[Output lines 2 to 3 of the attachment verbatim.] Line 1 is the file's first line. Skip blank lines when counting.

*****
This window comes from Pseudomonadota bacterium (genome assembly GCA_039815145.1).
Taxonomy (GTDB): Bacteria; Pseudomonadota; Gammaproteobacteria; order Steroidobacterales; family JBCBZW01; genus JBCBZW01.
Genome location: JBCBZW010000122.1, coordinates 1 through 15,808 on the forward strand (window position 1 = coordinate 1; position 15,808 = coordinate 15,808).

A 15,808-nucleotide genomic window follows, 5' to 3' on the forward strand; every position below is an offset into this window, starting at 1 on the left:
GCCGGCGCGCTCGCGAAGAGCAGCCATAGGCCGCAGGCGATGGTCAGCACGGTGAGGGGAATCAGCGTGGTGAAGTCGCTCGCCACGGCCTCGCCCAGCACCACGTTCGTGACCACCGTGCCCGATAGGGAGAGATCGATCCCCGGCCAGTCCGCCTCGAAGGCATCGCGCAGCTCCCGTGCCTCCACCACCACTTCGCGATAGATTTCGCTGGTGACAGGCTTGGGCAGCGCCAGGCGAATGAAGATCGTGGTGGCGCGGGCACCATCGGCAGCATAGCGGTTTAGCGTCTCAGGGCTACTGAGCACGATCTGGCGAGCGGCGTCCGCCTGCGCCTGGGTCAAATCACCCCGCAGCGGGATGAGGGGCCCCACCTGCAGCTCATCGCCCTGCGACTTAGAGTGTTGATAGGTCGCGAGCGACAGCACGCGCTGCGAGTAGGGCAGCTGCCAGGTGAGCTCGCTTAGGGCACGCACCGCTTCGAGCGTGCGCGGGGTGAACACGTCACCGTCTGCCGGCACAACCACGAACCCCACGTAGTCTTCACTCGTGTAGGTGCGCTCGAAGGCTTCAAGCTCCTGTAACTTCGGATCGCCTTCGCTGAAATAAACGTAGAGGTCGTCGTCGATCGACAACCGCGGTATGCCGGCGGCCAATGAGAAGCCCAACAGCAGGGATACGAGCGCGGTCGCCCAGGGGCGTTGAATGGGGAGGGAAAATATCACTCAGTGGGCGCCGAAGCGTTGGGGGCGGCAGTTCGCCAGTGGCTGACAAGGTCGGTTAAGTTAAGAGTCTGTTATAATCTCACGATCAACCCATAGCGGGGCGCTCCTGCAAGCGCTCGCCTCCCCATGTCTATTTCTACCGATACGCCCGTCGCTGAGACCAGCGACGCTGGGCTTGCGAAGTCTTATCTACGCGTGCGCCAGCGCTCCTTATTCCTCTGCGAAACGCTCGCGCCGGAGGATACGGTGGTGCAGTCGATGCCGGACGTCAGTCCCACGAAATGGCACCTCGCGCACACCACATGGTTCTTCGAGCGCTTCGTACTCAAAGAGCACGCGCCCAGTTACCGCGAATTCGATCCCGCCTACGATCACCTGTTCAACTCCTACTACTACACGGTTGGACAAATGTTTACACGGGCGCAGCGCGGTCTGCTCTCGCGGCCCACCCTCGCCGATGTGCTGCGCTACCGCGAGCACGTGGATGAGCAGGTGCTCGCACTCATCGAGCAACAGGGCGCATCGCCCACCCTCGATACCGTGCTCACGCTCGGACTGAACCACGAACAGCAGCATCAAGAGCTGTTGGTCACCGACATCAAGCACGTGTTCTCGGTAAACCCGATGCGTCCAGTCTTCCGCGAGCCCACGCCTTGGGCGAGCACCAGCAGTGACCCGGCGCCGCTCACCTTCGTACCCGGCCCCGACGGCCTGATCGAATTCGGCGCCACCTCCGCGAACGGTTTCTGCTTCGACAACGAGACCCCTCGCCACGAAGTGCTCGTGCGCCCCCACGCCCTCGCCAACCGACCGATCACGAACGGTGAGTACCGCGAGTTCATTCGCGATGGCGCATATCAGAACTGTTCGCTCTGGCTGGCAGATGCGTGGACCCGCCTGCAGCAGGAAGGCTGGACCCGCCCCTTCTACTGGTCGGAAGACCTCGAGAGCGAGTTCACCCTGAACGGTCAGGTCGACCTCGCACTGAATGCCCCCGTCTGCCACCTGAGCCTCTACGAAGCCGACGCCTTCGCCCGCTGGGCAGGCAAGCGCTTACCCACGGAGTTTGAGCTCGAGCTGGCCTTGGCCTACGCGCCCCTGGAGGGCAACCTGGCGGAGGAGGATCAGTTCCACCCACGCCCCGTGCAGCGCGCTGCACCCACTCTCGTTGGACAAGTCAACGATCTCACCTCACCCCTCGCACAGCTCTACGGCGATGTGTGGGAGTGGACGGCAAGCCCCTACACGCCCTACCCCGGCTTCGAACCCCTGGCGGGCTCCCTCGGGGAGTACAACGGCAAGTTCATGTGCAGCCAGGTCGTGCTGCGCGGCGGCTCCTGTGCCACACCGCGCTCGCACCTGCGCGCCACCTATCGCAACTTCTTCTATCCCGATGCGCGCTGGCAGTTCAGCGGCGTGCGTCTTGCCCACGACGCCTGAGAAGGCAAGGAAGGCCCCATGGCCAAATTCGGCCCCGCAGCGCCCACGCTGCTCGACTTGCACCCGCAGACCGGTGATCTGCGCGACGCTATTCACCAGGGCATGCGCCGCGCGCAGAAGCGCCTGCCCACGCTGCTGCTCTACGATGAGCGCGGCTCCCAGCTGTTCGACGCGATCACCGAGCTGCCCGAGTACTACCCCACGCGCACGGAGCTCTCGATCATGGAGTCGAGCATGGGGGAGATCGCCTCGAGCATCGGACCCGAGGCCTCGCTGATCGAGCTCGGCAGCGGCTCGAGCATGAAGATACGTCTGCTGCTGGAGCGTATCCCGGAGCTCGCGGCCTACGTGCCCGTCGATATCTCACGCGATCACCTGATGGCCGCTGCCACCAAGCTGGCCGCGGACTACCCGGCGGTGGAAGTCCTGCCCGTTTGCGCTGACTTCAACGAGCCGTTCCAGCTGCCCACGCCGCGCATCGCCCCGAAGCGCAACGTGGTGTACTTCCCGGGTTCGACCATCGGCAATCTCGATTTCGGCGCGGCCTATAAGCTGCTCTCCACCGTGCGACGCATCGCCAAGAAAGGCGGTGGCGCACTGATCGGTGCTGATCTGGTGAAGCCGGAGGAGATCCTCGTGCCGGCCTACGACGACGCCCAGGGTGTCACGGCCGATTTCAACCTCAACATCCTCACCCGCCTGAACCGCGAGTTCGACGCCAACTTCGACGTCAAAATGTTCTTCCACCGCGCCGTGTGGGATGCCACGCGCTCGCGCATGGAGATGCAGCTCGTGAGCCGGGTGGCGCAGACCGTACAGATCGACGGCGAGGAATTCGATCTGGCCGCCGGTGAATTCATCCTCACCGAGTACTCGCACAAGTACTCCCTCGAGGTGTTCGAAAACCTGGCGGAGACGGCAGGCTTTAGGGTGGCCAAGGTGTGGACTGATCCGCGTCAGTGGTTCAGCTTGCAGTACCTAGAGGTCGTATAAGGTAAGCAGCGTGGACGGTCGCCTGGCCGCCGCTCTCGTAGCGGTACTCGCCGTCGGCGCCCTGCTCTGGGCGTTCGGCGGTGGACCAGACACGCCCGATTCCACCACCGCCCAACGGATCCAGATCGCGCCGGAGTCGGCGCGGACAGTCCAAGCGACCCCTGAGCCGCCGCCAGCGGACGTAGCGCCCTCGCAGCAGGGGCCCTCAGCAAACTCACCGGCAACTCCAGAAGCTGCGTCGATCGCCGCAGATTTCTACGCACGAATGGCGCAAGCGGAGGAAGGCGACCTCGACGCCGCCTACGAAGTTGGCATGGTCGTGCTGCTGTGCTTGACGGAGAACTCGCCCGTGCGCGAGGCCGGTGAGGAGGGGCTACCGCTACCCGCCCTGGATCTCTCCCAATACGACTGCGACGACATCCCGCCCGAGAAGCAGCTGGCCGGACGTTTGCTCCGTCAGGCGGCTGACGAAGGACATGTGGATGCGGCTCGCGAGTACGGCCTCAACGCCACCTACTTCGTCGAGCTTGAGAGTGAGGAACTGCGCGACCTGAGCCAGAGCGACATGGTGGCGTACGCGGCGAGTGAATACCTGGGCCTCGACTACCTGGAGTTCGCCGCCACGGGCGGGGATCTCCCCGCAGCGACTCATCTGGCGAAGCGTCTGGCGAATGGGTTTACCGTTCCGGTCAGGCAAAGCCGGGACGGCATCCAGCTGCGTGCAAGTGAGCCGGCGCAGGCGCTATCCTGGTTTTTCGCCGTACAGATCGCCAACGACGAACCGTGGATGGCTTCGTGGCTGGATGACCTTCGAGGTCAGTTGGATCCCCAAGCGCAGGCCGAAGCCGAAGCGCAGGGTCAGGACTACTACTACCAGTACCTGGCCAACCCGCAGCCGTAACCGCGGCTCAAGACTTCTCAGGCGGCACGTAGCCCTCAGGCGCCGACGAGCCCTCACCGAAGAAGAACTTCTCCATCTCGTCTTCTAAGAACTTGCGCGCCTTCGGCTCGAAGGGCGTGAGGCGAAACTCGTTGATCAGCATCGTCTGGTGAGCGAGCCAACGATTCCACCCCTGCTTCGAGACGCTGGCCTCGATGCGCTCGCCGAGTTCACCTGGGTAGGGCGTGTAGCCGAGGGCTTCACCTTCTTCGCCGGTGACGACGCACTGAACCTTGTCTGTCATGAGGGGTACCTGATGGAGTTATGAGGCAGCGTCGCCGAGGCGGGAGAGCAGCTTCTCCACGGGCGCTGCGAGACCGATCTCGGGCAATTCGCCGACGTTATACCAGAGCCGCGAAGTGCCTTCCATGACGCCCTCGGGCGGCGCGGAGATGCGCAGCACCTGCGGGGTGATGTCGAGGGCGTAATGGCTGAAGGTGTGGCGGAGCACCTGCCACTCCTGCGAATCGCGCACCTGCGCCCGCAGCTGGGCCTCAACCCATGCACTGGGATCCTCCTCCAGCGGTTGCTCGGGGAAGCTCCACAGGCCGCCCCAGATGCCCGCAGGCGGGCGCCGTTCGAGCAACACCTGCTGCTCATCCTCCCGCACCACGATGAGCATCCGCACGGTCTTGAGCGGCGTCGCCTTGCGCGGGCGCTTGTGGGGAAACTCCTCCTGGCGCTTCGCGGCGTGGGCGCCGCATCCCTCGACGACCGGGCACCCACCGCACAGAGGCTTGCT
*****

Taxonomy (GTDB): Bacteria; Pseudomonadota; Gammaproteobacteria; order Steroidobacterales; family JBCBZW01; genus JBCBZW01.
Genome location: JBCBZW010000122.1, coordinates 1 through 15,808 on the forward strand (window position 1 = coordinate 1; position 15,808 = coordinate 15,808).